A YOUNG girl has been reunited with a trophy after it went missing through the pandemic.

The trophy is for carriage driving and was presented by the Langholm show, but when it was sent to be engraved, the pandemic hit and she wasn’t able to get it back.

Through a sting of unfortunate events, it ended up in the hands of the British Heart Foundation charity shop in Workington.

Chris Jacobson, a sales assistant, took up the challenge to research the trophy, find out about its history and hopefully return it to its owner.

Chris said: “I was determined to find the rightful owner of the cup called the Stevenson and Johnston cup.

“My first thought was it could be a hound trailing cup. Sadly, after speaking to a friend in that field, it was not the case. "

In May, the BHF was asked to clear a shop after the owner sadly passed away.

The shop had been closed throughout the pandemic. The BHF received many items from this clearance all of which will be sold to raise vital funds for the charity.

When sorting through the donations received, they came across the trophy and they wanted to find its owner.

He said: “I then made inquires over the name of the cup which led me to a solicitors and estate agent in Dumfries (of the same name Stevenson & Johnston) this drew a blank.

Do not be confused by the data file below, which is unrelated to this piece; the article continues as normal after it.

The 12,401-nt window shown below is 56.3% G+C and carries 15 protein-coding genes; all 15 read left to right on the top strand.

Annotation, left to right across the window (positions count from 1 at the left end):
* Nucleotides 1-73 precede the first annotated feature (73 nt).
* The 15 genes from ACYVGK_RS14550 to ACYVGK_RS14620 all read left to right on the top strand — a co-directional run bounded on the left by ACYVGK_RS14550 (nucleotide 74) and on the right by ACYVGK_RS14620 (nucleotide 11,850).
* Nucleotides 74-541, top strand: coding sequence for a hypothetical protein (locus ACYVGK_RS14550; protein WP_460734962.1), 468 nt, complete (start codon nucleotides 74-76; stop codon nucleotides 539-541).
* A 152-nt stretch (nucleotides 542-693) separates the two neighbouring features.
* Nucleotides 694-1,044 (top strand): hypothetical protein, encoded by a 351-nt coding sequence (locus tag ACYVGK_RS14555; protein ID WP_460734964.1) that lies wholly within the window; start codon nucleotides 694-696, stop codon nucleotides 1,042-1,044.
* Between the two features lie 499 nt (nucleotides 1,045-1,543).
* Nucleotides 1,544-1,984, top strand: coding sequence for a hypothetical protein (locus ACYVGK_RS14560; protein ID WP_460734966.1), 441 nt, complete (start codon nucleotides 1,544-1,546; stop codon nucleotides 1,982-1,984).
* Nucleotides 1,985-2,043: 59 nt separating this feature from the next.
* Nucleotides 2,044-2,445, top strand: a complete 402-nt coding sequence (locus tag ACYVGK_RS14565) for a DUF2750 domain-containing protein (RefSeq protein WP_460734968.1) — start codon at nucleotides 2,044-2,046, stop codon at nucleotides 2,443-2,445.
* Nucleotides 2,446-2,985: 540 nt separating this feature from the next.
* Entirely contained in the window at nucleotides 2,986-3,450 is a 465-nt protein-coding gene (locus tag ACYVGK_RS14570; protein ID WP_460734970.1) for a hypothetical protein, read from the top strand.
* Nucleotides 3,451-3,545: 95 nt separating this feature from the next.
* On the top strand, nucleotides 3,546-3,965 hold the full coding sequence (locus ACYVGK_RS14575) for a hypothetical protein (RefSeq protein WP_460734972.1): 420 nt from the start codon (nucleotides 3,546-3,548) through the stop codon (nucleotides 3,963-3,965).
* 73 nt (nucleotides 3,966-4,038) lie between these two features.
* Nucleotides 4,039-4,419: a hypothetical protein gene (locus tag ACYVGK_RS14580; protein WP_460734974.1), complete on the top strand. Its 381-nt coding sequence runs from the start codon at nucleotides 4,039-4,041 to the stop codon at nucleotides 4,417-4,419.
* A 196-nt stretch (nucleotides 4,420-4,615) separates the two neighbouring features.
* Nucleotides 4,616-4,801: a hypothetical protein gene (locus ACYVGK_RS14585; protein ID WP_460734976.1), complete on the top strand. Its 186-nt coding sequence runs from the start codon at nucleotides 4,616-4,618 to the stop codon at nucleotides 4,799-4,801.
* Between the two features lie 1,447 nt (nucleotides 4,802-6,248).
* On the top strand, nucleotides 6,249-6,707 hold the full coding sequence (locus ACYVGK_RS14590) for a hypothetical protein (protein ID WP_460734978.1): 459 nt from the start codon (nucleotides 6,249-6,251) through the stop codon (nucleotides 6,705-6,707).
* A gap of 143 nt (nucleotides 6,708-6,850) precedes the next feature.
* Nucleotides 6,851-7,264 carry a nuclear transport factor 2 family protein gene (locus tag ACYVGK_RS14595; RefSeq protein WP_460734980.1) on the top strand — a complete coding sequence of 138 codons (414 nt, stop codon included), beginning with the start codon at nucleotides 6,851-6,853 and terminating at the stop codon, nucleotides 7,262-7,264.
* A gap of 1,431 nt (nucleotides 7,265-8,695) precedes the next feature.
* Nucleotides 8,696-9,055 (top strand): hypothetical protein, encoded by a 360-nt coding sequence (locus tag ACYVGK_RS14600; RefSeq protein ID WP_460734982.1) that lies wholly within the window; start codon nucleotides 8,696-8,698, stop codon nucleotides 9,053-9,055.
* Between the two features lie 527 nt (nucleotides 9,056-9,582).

“So, after some more investigating, I got a lead to the Cockermouth Show as a couple of the names on the trophy had won prizes at the show. After speaking to Leah Coe, who is in charge of the equine side of the show, she recognised a couple of the names.

“This led to a call with Clare Barlow, who had been searching for the cup and had tried to contact the closed shop.

“The trophy had gone in for engraving before the pandemic and was never collected or returned. Her daughter, Molly Barlow, aged nine, had won the cup on several occasions in the past with her pony Derwentside Danny who is still alive and well at the age of 39.”